The chief of Britain’s foreign intelligence service believes that Russia has lost its ability to spy in Europe “by half,” following the expulsion of more than 400 Russian intelligence officers from cities across Europe and the arrest of several deep-cover spies posing as civilians.
Since Russia invaded Ukraine in February, European countries have expelled “north of 400 Russian intelligence officers operating under diplomatic cover” across the bloc, Richard Moore, the head of MI6, the UK's foreign intelligence service, told CNN’s Jim Sciutto at the Aspen Security Forum.
“And we reckon, in the UK, that has probably reduced their ability to do their business to spy for Russia in Europe by half,” Moore said.
A number of “illegals,” or Russian spies operating under deep cover and masquerading as ordinary civilians, have also been exposed and arrested in recent months, he added.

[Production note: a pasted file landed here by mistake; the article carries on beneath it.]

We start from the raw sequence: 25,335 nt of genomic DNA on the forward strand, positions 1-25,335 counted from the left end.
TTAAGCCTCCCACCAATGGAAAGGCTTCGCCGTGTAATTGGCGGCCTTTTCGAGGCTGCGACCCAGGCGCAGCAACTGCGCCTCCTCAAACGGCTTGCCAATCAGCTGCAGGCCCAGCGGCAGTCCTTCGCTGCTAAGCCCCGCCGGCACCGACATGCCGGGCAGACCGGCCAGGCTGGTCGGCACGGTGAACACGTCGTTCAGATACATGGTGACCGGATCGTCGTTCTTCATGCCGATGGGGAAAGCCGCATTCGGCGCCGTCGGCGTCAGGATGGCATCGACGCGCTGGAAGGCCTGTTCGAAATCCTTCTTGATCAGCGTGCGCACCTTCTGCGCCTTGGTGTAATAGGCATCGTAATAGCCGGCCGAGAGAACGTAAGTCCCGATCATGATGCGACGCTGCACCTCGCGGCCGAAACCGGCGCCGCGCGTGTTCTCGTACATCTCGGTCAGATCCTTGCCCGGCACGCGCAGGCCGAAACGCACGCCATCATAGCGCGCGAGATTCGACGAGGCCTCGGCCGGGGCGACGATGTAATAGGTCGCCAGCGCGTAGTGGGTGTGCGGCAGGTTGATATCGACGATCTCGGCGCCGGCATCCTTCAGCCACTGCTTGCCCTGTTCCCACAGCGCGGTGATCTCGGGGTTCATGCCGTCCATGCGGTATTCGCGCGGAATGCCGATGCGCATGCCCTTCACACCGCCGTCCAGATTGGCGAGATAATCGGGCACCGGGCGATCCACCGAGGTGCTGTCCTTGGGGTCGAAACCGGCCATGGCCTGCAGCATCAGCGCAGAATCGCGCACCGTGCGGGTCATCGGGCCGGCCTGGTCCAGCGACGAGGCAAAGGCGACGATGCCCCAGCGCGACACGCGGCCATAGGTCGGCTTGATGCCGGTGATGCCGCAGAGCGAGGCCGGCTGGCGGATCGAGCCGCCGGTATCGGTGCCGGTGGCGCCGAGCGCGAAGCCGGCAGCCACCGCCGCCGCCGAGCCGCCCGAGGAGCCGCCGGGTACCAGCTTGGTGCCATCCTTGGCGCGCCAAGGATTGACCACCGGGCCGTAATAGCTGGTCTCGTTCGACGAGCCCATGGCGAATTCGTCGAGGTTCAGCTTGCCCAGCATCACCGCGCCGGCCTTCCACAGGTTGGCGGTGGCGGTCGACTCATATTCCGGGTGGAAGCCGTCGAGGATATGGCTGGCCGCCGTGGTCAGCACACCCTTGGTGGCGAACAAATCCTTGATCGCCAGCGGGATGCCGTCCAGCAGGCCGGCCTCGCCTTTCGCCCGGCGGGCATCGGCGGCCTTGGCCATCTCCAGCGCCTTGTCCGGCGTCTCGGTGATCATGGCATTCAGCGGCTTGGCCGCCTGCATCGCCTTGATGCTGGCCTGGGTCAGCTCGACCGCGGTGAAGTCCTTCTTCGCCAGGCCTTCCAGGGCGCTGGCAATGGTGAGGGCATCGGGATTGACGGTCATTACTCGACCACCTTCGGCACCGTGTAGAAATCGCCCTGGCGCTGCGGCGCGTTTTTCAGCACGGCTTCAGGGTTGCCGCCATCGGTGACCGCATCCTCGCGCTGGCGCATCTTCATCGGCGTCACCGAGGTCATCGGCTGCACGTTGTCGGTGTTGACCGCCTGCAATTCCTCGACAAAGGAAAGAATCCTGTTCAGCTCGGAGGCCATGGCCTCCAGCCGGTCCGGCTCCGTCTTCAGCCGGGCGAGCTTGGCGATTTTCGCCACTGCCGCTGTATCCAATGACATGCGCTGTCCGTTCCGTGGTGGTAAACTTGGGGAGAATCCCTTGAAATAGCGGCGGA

Asked whether the war in Ukraine has made Russia a “target-rich environment” for the UK and its allies to recruit potential assets, Moore would only say that “it is our hope” that Russians in the intelligence and diplomatic services will “reflect on what they are witnessing in Ukraine” and decide to “strike back against the system” as many did during the Prague Spring in 1968.
“Our door is always open,” he said.